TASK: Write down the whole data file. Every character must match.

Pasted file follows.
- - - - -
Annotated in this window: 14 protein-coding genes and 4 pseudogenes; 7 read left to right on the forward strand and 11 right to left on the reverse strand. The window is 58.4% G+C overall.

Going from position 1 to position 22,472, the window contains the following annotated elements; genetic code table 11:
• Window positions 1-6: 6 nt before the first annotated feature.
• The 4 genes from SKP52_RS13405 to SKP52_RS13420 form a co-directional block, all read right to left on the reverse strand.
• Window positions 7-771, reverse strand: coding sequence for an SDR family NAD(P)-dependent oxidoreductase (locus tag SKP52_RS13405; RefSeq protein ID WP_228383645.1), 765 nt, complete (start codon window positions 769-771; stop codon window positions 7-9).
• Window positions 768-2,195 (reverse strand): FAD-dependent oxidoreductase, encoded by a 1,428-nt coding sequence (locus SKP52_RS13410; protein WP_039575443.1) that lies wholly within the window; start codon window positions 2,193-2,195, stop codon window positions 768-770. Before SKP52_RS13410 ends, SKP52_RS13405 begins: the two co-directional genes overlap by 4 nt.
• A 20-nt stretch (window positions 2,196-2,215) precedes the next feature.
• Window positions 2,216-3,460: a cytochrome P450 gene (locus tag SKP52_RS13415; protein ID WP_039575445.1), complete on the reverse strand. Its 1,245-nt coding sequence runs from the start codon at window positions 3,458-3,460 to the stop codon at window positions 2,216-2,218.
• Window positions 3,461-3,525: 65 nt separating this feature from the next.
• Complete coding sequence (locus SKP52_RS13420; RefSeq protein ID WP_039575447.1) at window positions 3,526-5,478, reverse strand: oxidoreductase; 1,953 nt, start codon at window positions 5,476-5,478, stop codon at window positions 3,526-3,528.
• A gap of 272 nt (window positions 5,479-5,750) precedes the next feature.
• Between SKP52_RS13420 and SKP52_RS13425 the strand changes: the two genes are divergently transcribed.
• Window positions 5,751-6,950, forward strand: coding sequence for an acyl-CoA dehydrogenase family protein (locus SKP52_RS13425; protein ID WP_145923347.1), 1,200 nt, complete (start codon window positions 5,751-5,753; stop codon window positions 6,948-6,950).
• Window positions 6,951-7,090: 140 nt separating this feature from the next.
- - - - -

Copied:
Annotated in this window: 14 protein-coding genes and 4 pseudogenes; 7 read left to right on the forward strand and 11 right to left on the reverse strand. The window is 58.4% G+C overall.

Going from position 1 to position 22,472, the window contains the following annotated elements; genetic code table 11:
• Window positions 1-6: 6 nt before the first annotated feature.
• The 4 genes from SKP52_RS13405 to SKP52_RS13420 form a co-directional block, all read right to left on the reverse strand.
• Window positions 7-771, reverse strand: coding sequence for an SDR family NAD(P)-dependent oxidoreductase (locus tag SKP52_RS13405; RefSeq protein ID WP_228383645.1), 765 nt, complete (start codon window positions 769-771; stop codon window positions 7-9).
• Window positions 768-2,195 (reverse strand): FAD-dependent oxidoreductase, encoded by a 1,428-nt coding sequence (locus SKP52_RS13410; protein WP_039575443.1) that lies wholly within the window; start codon window positions 2,193-2,195, stop codon window positions 768-770. Before SKP52_RS13410 ends, SKP52_RS13405 begins: the two co-directional genes overlap by 4 nt.
• A 20-nt stretch (window positions 2,196-2,215) precedes the next feature.
• Window positions 2,216-3,460: a cytochrome P450 gene (locus tag SKP52_RS13415; protein ID WP_039575445.1), complete on the reverse strand. Its 1,245-nt coding sequence runs from the start codon at window positions 3,458-3,460 to the stop codon at window positions 2,216-2,218.
• Window positions 3,461-3,525: 65 nt separating this feature from the next.
• Complete coding sequence (locus SKP52_RS13420; RefSeq protein ID WP_039575447.1) at window positions 3,526-5,478, reverse strand: oxidoreductase; 1,953 nt, start codon at window positions 5,476-5,478, stop codon at window positions 3,526-3,528.
• A gap of 272 nt (window positions 5,479-5,750) precedes the next feature.
• Between SKP52_RS13420 and SKP52_RS13425 the strand changes: the two genes are divergently transcribed.
• Window positions 5,751-6,950, forward strand: coding sequence for an acyl-CoA dehydrogenase family protein (locus SKP52_RS13425; protein ID WP_145923347.1), 1,200 nt, complete (start codon window positions 5,751-5,753; stop codon window positions 6,948-6,950).
• Window positions 6,951-7,090: 140 nt separating this feature from the next.